Introducing Reformed Faith & Practice

John R. Muether
Editor, Reformed Faith & Practice

With this issue Reformed Theological Seminary presents Reformed Faith & Practice: The Journal of Reformed Theological Seminary to the Reformed and evangelical community. We are pleased to inaugurate this online journal during the school’s fiftieth anniversary. The RTS faculty has grown to a size, now spread across several campuses, which we believe is capable of producing a quality journal, and we are eager, in this jubilee year, to exercise our continuing stewardship of the convictions that led to the founding of the Seminary in 1966.

The history of American Presbyterianism is a reminder that seminary journals can be very influential – for good or for ill. The “majestic testimony” of Princeton Theological Seminary would not have had nearly the effect it did without the publishing organs that disseminated its teaching, establishing it as a leading voice of international Calvinism. Beginning with the Biblical Repertory in 1825 and continuing through many name changes, Princeton used the printed word to uphold and propagate the Reformed understanding of the faith for over a century. Conversely, Sean Michael Lucas (in his recent history of the founding of the Presbyterian Church in America) notes that the erosion of Calvinistic orthodoxy in the Southern Presbyterian Church caught many conservatives unaware, because it took place largely through “a musty theological journal,” in this case, the Union Seminary Review. This history underscores the importance of stating our goals and objectives.

We write from convictions that comport with the mission of RTS, which is “to serve the church by preparing its leaders, through a program of graduate theological education, based upon the authority of the inerrant Word of God, and committed to the Reformed faith.” An ecclesial focus will, we hope, be especially prominent in these pages as we seek (in the language of the RTS vision statement) to serve Christ’s church “in all branches of evangelical Christianity, especially Presbyterian and Reformed churches.” Thus our pledge is that we will commend the Reformed faith with a particular view toward the well-being of Reformed churches. While we aim to maintain high levels of scholarship, we write as servants of the church. Even more specifically, we seek to serve alumni of Reformed Theological Seminary with hope that RF&P will be an ongoing source of wisdom and continuing education in the work of pastoral ministry. As our title suggests, we plan to give particular attention to the relationship between doctrine and life. Our faith should inform the practice of the Christian life, and that practice must, in turn, reinforce our doctrinal commitments.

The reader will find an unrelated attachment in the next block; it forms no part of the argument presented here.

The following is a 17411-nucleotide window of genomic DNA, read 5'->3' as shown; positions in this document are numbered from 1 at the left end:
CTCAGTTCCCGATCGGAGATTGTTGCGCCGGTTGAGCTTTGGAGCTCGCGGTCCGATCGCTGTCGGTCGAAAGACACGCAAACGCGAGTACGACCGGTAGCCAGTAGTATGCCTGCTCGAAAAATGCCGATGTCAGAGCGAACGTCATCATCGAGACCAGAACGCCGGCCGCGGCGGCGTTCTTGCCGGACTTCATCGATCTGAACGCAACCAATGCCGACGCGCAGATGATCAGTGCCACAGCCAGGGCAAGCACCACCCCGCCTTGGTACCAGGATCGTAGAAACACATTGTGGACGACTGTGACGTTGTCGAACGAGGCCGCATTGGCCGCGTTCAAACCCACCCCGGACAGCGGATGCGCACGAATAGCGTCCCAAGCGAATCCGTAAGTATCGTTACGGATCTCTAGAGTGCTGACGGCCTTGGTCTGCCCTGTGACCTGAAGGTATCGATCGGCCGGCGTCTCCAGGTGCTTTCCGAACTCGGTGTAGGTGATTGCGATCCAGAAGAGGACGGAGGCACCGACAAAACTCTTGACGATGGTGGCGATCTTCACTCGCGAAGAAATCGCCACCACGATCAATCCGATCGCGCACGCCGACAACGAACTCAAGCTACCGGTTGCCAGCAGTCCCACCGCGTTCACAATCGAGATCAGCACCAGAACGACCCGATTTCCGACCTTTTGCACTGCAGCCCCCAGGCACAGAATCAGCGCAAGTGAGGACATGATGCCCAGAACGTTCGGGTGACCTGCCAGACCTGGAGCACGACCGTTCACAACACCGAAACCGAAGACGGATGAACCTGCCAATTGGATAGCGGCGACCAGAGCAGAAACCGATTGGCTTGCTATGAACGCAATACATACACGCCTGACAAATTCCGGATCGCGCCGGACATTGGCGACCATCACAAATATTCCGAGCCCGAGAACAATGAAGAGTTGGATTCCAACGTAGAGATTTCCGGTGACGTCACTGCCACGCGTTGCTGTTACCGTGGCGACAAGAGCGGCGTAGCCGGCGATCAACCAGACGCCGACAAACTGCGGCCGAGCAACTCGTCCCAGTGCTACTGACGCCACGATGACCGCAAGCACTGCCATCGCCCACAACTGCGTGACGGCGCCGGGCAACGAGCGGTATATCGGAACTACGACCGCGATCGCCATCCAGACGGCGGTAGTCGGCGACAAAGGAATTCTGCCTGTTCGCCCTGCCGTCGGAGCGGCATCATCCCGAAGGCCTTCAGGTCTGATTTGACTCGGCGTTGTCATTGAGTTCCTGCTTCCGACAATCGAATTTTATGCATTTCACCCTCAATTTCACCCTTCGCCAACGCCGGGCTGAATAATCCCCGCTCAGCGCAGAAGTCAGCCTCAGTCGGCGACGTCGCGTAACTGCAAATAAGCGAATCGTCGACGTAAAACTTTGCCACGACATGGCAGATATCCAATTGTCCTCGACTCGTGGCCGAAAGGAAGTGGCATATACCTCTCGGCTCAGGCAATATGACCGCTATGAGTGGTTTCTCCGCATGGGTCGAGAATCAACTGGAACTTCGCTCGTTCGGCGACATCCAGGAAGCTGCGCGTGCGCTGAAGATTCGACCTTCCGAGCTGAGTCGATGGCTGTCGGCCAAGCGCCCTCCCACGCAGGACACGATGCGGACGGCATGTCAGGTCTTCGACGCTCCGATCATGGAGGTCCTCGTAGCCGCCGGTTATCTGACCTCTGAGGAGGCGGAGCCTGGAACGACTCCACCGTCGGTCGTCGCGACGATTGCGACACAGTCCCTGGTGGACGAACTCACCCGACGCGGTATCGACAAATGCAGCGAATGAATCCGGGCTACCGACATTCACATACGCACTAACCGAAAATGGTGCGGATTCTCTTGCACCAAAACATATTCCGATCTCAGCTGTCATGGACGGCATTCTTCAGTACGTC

In launching this journal we recognize that we join a crowded field in publishing, print and electronic, that vies for the interest of readers. We publish with respect for other journals, to many of which our faculty regularly contribute, and we strive for cordial conversation with these other voices. We hope that humility will characterize the tone of our offerings. But we also write with confidence, firmly persuaded that the Word of God and the Reformed confessions have answers to the biblical and theological questions and the cultural challenges of our age.

RF&P is edited by members of the faculty on behalf of the entire body, and most of the contributions will come from faculty of the several RTS campuses. Our voice will be united but not uniform. The faculty of the Seminary manifests the diversity of Reformed confessionalism in our day and we expect the pages of this journal to do the same.

RF&P will publish three times a year, and each issue will contain several sections: articles and book reviews, a few discoveries from our Reformed past, and occasional tastes of campus community life – excerpts from classroom lectures, chapel presentations, and lunchtime conversations.

We welcome feedback from our readers. Comments can be emailed to